By Jack Fink

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DALLAS (CBSDFW.COM) – A veteran supervising investigator fired by Dallas County District Attorney Susan Hawk may now get his job back.

Jeff Savage told CBS11 News he met with Hawk Monday morning, and she not only offered him his old job, but an apology for not handling the situation properly. Savage said he’s not sure why he was fired back in June, but he said he apologized to Hawk as well for whatever may have led to his firing.

He said he’s willing to return.

The development comes after Hawk revealed to D Magazine she had suicidal thoughts before and during her treatment for depression at the Menninger Clinic in Houston. She told the magazine she considered taking a lot of sleeping pills she had back on July 29, and in August in Houston. During her treatment, she also told the magazine that she wondered if she could use a hair dryer chord or her purse strap to strangle herself. Hawk also admitted to D Magazine she suffered from paranoia.

Another top administrator Hawk fired, Cindy Stormer, said she saw this behavior up close. Until last month, Stormer was the chief of the administrative division in the DA’s office.

Stormer said Hawk “would come into my office and order me to turn off my computer to speak to me. And she would say people are listening to us.”

A memo sent to reporters from Hawk’s First Assistant Messina Madson, said the DA’s office fired Stormer because she failed to pay two bills on time, and because she mishandled an unrelated criminal case involving the suspect accused of firing gunshots at Dallas police headquarters in June. Stormer insisted she acted properly on all accounts, and now is considering filing a petition or civil lawsuit to have Hawk thrown out of office. “I think the only thing to do now is to file a petition to remove.”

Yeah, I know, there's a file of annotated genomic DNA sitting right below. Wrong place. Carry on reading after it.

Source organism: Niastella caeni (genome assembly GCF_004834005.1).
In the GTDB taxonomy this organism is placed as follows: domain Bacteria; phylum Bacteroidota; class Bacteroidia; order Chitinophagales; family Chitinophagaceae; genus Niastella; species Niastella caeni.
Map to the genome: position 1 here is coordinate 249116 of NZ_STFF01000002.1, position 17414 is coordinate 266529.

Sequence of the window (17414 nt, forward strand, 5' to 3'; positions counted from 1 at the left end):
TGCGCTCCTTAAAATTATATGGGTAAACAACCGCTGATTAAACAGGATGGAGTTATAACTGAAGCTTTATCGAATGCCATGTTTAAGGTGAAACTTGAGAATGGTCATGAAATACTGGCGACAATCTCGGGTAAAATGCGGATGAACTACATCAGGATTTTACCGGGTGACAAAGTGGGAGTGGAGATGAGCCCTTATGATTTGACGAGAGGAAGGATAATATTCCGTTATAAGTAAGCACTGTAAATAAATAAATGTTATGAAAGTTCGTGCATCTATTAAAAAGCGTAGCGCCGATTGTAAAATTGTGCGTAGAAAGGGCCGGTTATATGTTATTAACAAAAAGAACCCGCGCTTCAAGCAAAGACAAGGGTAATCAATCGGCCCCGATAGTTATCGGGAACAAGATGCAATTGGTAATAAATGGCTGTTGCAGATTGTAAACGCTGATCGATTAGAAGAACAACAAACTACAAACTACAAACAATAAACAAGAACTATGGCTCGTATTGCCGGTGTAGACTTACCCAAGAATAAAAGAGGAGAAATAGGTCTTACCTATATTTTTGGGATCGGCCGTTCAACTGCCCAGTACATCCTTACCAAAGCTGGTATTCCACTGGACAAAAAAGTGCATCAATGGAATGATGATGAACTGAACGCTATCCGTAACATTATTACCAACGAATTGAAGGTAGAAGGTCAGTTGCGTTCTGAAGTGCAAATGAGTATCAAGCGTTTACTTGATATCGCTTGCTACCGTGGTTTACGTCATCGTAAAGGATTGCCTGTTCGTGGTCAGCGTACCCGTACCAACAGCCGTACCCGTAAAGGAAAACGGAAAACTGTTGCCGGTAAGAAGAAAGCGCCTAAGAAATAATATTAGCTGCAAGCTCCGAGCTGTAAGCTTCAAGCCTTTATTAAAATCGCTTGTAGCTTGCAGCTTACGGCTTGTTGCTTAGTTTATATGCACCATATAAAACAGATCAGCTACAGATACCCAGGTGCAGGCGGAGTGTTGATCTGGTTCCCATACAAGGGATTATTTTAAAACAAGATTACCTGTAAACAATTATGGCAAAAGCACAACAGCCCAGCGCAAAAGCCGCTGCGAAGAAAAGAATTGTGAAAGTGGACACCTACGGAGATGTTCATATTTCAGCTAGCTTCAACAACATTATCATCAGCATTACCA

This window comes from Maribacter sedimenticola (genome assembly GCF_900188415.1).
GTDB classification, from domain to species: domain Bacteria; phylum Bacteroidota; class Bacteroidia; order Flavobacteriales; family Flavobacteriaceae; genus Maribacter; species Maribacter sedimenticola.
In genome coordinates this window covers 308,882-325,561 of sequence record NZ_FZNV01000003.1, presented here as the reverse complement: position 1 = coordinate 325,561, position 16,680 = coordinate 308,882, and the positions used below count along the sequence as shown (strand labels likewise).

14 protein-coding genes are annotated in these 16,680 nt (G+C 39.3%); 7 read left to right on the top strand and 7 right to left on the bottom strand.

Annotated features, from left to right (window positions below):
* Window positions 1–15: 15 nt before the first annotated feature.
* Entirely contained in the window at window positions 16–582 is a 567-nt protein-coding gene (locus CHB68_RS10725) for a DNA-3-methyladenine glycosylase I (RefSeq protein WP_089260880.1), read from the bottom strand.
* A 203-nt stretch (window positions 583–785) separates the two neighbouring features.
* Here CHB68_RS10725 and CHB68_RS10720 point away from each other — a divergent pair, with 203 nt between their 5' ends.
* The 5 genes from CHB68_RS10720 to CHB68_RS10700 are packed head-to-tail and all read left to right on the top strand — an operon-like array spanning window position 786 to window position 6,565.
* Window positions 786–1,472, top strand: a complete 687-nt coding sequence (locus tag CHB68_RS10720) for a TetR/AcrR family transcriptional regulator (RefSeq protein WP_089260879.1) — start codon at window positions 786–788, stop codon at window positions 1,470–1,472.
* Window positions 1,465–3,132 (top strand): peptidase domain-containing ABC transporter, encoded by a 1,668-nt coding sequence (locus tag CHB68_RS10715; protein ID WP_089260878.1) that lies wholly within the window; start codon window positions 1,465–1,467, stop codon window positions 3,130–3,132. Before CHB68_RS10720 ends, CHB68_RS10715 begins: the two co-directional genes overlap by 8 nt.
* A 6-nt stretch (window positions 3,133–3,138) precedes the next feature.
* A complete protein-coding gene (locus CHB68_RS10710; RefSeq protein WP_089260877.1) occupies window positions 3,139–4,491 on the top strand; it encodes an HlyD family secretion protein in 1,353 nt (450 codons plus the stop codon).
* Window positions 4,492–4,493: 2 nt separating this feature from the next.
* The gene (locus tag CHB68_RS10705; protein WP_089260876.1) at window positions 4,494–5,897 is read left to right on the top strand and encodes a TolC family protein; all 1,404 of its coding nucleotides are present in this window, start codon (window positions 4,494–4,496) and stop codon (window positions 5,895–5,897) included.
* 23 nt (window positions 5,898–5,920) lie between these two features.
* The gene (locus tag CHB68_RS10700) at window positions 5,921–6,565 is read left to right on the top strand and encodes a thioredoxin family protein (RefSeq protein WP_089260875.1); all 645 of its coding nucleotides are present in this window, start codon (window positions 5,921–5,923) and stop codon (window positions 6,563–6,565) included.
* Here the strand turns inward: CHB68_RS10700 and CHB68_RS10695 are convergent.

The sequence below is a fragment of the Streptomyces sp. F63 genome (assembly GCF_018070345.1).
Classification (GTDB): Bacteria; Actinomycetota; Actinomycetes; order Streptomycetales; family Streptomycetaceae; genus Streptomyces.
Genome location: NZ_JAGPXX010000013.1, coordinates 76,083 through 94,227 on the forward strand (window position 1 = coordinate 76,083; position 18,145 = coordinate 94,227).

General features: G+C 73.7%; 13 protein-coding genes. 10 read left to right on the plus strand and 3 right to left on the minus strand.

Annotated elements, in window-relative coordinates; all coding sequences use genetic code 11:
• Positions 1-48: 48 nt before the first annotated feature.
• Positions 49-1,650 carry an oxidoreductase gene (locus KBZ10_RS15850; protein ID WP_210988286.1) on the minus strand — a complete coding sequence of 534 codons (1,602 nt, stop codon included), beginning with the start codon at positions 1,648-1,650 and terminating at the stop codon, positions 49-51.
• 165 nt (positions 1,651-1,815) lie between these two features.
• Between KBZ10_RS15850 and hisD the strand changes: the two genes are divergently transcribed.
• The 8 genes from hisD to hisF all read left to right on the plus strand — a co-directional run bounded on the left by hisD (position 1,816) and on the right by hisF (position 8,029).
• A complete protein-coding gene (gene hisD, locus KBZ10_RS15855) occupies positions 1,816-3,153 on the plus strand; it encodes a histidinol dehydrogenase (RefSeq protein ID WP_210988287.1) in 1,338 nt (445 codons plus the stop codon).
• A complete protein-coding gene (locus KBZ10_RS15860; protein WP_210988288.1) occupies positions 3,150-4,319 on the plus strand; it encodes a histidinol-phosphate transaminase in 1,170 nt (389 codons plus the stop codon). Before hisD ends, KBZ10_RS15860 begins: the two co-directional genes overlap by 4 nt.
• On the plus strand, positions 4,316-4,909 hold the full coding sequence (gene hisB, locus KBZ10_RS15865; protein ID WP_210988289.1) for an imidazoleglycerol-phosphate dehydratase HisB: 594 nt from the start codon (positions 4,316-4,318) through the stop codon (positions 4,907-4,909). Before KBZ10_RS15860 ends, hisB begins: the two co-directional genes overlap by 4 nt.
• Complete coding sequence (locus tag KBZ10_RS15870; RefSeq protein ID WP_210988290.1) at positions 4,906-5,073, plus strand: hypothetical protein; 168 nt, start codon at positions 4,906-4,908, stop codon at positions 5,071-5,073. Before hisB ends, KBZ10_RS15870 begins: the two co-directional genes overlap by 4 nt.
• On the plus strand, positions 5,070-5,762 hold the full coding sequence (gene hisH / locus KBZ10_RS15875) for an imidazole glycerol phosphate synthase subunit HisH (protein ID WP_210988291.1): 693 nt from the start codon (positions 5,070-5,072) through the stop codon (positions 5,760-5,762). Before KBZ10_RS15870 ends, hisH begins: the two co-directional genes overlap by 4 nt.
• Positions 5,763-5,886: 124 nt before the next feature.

SMU Political Science Professor Cal Jillson has followed the Hawk story closely and says she revealed too many details in the magazine about her bout with depression. “The damage is more serious than it has ever been.”

Jillson said he believes she hasn’t accepted full responsibility for the controversy surrounding the employees she fired. “If you’re that ill and you’re paranoid and act on that paranoia and remove people who were your closest associates that means the paranoia is leading you to make personnel decisions.”

Jillson says he would be surprised if Hawk serves her entire four year term, but says, “She may be able to survive for awhile, but I think she’s clearly a one-term DA. The idea she can be re-elected for this office in DAllas is a fantasy.”

But Merrie Spaeth, a former director of media relations at the White House during the Reagan administration and now a veteran crisis communications expert believes voters will give Hawk a second chance, because of her health issues.

Spaeth said, “No free passes on this. A second chance is quite different. A second chance, you have to prove yourself. You have to be reasonable, you have to be thoughtful, you have to go the extra mile. She has to prove she can go above and beyond.”

Spaeth said Hawk only has a few weeks to re-establish her credibility with her staff and the public.
She says she should have already begun meeting with all of her staff in small groups and listening to their concerns.

But Stormer believes Hawk has already done enough damage. “She has a very severe mental illness and it’s wreaking havoc, and it’s causing an extremely toxic working environment.”

Hawk is scheduled to speak with reporters Thursday.

She didn’t return our call Monday.

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